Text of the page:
HOROWITZ:  Well, either wounds or he struck with a weapon repeatedly so that she didn‘t have a chance to wound him, but she didn‘t go down and she didn‘t give up, Dan.  I could see that.  Look, I know what a crime scene looks like.  It‘s what I‘ve done for a living and I‘m telling you that Pamela fought like hell and that person who attacked her, I bet he feared that he was going to lose.  She fought like hell.
You could just see how the battle went back and forth and what objects were moved.  And again, these are some things even that I figured out I don‘t want to say on TV, so that the police don‘t have their hands tipped, but I could see things moved in certain ways that I know how the bodies were when they were fighting.  You could see the splatters of blood, but you could just see that she‘s moving around, that she is not giving up.
And of course it doesn‘t make much difference if she lost in the end, but I still know my wife and I know for whatever comfort it brings to the people who love her, you know, she fought like hell.  Nobody just you know got away with this without being frightened that she was going to win and if I was there she—I could have taken care of her but she almost took care of herself, Dan.
ABRAMS:  When you had a chance to sit there for a moment, did you have thoughts about who you thought might be responsible for this?
ABRAMS:  And...
HOROWITZ:  I communicated all that type of information to the police right at the scene.
ABRAMS:  Your neighbor, Joe Lynch, has been talked about a lot in the press.  You wrote the following about him in an application for a restraining order just a few months ago.
“I have phrased this declaration in personal terms, but most important to me is that he stay away from my wife Pamela.”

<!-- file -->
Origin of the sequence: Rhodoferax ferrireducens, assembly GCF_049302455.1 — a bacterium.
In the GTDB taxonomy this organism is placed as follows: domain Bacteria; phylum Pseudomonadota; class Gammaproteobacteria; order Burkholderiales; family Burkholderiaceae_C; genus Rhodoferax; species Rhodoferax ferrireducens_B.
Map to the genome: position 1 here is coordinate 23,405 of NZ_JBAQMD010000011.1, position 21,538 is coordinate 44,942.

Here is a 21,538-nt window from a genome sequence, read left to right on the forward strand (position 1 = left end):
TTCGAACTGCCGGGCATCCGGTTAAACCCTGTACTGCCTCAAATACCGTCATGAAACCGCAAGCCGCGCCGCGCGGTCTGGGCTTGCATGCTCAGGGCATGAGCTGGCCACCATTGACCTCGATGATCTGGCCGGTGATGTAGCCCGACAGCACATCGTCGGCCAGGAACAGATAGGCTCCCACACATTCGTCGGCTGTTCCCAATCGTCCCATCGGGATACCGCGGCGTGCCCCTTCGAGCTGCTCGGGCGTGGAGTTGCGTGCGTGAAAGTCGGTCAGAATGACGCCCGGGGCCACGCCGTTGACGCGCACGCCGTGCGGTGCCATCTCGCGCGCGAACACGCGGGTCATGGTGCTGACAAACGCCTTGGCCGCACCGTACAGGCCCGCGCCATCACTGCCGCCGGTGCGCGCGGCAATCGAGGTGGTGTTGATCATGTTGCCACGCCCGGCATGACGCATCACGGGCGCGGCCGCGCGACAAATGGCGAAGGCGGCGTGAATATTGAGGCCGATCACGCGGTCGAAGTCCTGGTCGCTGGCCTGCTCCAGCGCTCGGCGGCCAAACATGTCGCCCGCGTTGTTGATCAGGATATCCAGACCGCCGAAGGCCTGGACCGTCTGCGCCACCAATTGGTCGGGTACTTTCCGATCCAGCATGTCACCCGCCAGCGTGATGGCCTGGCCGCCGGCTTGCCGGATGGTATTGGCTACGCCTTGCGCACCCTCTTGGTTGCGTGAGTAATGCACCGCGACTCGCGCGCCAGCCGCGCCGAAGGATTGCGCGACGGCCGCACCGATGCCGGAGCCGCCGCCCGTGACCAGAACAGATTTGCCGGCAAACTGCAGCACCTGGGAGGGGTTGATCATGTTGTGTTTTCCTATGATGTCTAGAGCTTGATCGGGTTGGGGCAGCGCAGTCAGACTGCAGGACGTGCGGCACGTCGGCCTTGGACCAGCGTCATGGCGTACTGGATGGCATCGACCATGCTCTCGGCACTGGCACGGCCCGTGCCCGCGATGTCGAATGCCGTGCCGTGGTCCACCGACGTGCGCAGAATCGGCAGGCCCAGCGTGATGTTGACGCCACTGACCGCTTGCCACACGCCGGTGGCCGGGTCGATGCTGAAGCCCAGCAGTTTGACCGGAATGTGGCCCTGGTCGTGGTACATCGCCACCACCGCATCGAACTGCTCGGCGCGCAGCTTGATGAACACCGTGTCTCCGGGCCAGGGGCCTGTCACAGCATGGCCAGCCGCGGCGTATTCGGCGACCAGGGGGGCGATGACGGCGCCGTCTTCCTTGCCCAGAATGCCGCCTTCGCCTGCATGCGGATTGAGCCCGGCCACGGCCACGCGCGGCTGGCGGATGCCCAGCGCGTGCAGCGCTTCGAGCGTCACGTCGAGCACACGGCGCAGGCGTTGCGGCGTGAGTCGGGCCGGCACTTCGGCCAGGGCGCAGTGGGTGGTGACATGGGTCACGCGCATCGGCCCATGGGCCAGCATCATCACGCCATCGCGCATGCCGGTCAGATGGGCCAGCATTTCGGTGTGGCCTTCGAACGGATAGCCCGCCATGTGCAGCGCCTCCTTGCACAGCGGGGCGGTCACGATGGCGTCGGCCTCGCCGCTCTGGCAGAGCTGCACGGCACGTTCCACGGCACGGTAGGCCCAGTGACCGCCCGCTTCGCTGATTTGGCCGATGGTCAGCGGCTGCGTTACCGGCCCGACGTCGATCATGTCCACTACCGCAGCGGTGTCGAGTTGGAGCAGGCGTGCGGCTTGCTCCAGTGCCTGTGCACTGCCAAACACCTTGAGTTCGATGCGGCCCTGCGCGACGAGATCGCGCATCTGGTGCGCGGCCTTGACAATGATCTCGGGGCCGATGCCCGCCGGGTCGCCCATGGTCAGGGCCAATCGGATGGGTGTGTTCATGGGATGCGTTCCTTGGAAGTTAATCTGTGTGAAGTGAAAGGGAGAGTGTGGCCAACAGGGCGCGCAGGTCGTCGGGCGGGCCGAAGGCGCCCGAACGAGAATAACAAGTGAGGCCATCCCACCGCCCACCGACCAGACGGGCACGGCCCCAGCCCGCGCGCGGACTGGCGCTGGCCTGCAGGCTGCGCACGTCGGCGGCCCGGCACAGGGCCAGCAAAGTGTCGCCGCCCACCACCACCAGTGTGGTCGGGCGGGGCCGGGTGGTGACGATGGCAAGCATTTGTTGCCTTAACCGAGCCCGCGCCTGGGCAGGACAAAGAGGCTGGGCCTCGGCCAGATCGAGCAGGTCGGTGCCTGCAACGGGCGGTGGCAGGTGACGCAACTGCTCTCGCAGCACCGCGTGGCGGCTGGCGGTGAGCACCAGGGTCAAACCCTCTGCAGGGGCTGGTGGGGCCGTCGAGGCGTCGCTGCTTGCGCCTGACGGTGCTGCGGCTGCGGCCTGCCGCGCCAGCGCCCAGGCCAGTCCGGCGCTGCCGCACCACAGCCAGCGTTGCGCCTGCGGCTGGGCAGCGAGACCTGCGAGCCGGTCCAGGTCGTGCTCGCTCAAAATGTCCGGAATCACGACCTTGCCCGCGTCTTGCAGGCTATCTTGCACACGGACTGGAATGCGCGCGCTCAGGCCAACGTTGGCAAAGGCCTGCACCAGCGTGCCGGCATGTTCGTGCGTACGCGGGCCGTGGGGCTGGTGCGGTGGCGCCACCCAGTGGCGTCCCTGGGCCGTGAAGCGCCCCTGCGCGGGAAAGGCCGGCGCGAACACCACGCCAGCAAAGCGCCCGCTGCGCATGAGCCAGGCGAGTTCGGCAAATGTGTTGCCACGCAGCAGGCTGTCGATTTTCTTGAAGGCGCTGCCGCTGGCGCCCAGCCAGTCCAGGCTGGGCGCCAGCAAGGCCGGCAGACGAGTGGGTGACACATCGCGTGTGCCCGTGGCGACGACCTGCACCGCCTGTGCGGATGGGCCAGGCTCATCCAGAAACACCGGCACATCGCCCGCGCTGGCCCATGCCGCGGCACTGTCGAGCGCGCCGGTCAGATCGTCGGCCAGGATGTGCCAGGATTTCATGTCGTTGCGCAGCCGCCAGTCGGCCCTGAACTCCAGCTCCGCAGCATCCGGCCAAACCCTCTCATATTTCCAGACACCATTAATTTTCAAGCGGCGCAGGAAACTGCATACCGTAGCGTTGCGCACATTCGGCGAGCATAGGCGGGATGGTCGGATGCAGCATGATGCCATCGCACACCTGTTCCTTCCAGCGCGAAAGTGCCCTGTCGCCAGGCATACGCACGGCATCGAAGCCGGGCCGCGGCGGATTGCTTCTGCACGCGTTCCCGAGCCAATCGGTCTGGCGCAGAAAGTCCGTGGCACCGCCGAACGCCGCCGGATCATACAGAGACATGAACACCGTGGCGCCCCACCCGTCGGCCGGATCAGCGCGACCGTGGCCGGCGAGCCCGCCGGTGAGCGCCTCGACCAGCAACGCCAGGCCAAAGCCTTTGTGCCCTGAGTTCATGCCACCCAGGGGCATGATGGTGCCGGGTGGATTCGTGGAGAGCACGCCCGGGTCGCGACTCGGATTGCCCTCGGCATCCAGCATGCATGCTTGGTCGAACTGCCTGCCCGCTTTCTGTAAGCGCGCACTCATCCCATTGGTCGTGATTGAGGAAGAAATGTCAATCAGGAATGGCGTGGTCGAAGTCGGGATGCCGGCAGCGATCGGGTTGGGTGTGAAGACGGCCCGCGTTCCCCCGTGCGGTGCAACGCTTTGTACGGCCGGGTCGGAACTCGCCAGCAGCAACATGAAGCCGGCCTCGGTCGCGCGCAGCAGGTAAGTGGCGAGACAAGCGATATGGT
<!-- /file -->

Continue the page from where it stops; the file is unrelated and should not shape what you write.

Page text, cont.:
Is Lynch someone you think the police should be looking very closely at?
HOROWITZ:  Dan, here‘s what I have to say about that.  My job is not to go on television and point the finger at anybody because we have a great police department, the Contra Costa County sheriff.  They‘re working so hard on this case.  They don‘t need Dan Horowitz to be going on television and making accusations against people.
They‘re going to do the best job they can.  I don‘t want them to rule out anyone.  I don‘t want them to rule out me or anyone else on this planet until they actually have a person arrested who‘s good for it, so I‘m never going to point the finger at anybody. 
ABRAMS:  What has been the part of this that has kept you going?  Has it been family?  Has it been friends?  What—has it been a support system?
HOROWITZ:  I would say first and foremost when I‘m really, really just hurting, two things are happening at the same time.  I just call on Pamela.  I just feel Pamela and at the same time, you know, her children who are my children too now.  You know, they‘re one and I feel them and then I have my family and the rest of her family and even her ex-husband are the children‘s natural father, this is my support.